Torah Riddles Test #38

  1. Question: Why should a majority be used to decide that a sheep already counted and then remixed into the pen can be ignored or nullified regarding taking tithes of animals but we can’t use a majority to nullify a string of wool which was not twirled for the sake of the mitzvah of tzitzis and got mixed up with other strings that were woven for the sake of the mitzvah?

Background:

A. The Oneg Yom Tov (siman 2) says that if strings twirled not for the sake of the mitzvah of tzitzis are mixed in a pile of strings that were twirled for the mitzvah one cannot use a majority to nullify the invalid ones because nullifying in a majority only works when stuff that are forbidden fall into stuff that are permissible where nullifying the majority removes the issue of prohibition but here the nullifying in majority is being used to make the strands of tzitzis kosher that were twirled not for the sake of the mitzvah and we don’t find anywhere a concept of nullifying like that.

 B. The Gemara in Bava Metzia 6b says that if one of the sheep that was already counted for tithes jumped back into the pen and got mixed up then all of them are exempt from tithing.Tosfos there asks and leaves the question unanswered, why not say that that sheep should be nullified in the majority and all then should be counted in the count of tithing? Problem is that means the majority is actually adding a new din of untithed to the animal that was already counted. It didn’t just nullify that animal because it will be part of the count again which is a question on the Oneg Yom Tov.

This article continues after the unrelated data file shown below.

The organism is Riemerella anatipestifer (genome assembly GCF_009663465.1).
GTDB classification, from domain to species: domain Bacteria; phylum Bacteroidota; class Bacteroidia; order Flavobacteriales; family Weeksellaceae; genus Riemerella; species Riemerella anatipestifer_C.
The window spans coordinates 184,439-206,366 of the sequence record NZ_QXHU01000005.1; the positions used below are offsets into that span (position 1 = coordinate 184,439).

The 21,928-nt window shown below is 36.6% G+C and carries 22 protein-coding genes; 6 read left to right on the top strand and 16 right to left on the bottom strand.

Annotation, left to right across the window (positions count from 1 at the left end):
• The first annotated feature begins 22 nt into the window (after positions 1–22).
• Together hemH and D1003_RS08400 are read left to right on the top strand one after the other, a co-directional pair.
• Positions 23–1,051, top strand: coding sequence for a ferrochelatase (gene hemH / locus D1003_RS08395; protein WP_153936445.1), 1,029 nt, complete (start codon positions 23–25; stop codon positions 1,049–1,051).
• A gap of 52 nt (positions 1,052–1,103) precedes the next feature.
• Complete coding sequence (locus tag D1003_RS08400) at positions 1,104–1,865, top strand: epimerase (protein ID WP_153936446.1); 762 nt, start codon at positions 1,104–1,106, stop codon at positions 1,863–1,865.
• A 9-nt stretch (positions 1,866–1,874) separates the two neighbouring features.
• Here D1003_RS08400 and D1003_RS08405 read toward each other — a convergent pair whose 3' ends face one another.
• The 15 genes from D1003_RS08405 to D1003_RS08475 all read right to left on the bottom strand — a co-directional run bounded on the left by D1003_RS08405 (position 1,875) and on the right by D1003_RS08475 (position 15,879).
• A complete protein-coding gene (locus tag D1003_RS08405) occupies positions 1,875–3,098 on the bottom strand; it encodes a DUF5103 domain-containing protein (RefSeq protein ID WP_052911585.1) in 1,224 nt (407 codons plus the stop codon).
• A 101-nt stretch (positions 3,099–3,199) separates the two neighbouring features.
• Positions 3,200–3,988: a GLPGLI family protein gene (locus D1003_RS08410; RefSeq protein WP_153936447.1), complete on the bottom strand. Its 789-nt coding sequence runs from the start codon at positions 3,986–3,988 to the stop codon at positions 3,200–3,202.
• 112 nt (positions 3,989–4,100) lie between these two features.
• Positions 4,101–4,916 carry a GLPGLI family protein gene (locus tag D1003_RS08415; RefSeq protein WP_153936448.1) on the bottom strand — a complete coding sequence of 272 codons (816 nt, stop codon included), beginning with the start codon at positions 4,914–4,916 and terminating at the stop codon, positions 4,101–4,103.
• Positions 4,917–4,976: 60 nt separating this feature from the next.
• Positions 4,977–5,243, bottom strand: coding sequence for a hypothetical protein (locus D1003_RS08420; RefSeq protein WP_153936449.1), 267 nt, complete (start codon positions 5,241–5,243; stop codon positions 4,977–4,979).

C. Chakira in tithing animals: (a) Does the obligation of tithing animals come off by itself once it is counted or (b) really each animal is obligated to be tithed but once they are counted they are exempted from animal tithing.

Answer: If you say like the second side that really each animal is obligated in tithing but is exempted after being counted then Tosfos question makes sense because the nullification through majority takes away the exemption of being counted already and automatically all that is left is the obligation of tithing an animal which by itself it is liable for. Just to clarify, by the tithing of the sheep the obligation of tithing is always on the animal but it is exempted one counted so the majority removes that exemption and the sheep is left with an obligation again which it always has but by the tzitzis, it started off not being made kosherly and the majority would be used to transform it into something kosher which it can’t do.